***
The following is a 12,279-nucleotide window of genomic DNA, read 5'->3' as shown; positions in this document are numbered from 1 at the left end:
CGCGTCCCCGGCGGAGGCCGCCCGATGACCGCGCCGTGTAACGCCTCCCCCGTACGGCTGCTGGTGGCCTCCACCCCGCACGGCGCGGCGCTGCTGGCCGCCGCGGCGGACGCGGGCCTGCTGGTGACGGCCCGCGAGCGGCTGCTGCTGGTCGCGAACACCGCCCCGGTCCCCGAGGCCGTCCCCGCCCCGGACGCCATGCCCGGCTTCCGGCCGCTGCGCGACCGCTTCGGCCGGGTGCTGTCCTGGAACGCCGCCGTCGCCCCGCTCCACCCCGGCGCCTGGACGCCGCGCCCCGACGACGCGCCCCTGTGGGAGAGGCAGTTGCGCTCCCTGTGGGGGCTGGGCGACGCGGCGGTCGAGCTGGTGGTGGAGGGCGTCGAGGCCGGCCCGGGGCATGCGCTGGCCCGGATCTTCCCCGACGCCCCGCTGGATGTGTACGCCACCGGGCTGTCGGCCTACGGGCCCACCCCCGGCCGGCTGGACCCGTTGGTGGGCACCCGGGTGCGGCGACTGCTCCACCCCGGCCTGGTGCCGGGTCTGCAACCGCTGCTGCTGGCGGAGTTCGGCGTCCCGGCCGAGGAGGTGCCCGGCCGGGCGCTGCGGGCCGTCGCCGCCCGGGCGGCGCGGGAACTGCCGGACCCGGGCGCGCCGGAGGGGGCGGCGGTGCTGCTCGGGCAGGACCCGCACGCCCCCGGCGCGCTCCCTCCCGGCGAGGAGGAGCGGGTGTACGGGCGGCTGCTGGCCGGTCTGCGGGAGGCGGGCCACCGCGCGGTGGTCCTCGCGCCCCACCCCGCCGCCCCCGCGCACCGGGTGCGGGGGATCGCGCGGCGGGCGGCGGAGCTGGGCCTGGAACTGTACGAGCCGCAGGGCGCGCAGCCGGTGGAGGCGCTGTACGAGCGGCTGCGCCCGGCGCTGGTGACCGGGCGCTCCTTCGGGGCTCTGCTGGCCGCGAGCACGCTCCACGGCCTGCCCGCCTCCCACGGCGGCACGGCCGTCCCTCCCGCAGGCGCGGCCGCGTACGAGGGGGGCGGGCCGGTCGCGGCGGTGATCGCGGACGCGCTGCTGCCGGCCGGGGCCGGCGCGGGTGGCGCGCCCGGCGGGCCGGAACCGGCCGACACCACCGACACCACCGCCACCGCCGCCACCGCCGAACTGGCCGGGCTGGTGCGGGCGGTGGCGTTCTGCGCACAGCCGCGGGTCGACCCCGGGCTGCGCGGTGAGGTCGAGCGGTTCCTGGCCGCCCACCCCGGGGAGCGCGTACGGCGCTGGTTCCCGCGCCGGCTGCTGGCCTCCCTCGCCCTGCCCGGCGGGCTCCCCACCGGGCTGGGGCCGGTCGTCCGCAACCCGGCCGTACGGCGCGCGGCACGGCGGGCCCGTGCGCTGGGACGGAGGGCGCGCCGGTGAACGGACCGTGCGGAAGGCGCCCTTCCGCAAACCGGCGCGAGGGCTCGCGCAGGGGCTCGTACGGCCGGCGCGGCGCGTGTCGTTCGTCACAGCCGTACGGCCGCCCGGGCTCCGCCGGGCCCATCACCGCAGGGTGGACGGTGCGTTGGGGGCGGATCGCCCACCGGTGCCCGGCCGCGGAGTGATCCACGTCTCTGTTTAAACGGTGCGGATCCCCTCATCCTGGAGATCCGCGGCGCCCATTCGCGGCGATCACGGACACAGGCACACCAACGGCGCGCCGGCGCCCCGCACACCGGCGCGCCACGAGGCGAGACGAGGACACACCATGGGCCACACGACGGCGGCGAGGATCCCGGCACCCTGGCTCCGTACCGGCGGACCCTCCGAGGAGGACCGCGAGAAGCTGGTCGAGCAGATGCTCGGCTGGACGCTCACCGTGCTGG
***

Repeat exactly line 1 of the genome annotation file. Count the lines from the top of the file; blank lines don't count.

The following is a 12,279-nucleotide window of genomic DNA, read 5'->3' as shown; positions in this document are numbered from 1 at the left end: